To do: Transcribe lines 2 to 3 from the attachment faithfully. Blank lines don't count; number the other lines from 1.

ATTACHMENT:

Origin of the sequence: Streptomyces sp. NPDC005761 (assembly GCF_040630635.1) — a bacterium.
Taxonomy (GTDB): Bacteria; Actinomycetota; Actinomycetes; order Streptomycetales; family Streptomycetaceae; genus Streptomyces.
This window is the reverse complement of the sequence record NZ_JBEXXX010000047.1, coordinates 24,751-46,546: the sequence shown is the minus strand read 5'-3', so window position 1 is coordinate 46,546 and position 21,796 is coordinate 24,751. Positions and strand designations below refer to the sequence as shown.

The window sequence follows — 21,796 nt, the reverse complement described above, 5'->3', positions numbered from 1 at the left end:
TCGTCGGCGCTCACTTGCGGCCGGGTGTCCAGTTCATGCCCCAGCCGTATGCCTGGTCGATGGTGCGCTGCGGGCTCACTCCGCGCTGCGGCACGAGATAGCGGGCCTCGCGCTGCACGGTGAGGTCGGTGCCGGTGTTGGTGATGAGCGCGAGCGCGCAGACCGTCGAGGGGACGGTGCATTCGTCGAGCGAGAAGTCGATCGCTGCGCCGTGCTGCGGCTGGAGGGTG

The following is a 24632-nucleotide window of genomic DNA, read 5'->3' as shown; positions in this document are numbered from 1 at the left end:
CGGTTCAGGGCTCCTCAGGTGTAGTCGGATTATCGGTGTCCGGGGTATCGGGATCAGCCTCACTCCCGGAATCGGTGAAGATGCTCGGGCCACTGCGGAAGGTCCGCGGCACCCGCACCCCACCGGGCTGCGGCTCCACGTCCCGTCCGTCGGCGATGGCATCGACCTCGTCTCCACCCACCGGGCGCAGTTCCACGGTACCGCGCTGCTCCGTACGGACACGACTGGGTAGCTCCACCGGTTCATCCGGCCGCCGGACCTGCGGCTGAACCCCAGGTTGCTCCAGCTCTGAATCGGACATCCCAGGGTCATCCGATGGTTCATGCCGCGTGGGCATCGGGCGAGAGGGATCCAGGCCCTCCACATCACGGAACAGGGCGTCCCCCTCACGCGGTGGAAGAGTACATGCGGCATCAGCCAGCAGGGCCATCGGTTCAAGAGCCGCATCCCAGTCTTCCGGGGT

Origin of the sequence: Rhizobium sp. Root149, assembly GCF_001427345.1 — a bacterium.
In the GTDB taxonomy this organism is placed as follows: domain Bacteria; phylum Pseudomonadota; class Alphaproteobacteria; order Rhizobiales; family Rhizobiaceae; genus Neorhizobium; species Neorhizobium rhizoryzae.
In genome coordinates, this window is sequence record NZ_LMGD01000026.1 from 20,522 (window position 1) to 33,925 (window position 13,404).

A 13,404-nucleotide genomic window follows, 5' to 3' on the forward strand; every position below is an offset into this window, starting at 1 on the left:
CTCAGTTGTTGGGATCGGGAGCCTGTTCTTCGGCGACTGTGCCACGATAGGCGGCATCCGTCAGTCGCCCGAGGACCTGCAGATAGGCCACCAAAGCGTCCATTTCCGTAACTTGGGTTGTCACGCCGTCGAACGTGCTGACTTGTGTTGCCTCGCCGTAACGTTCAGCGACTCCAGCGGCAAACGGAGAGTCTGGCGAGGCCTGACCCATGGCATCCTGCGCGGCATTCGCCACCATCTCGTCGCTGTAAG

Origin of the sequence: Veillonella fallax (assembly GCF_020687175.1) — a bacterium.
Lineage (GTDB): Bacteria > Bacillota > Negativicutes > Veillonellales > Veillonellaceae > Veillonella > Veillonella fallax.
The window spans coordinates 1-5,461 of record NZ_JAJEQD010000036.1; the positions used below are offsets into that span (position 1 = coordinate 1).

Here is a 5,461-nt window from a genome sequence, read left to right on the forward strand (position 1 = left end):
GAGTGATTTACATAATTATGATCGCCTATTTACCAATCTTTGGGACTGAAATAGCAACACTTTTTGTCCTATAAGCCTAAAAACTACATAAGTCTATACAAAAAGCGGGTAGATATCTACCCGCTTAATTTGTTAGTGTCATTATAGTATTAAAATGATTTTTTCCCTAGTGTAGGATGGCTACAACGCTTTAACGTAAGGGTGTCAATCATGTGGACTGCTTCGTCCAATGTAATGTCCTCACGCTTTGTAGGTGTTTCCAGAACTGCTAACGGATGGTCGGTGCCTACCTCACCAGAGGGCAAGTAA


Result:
Taxonomy (GTDB): Bacteria; Actinomycetota; Actinomycetes; order Streptomycetales; family Streptomycetaceae; genus Streptomyces.
This window is the reverse complement of the sequence record NZ_JBEXXX010000047.1, coordinates 24,751-46,546: the sequence shown is the minus strand read 5'-3', so window position 1 is coordinate 46,546 and position 21,796 is coordinate 24,751. Positions and strand designations below refer to the sequence as shown.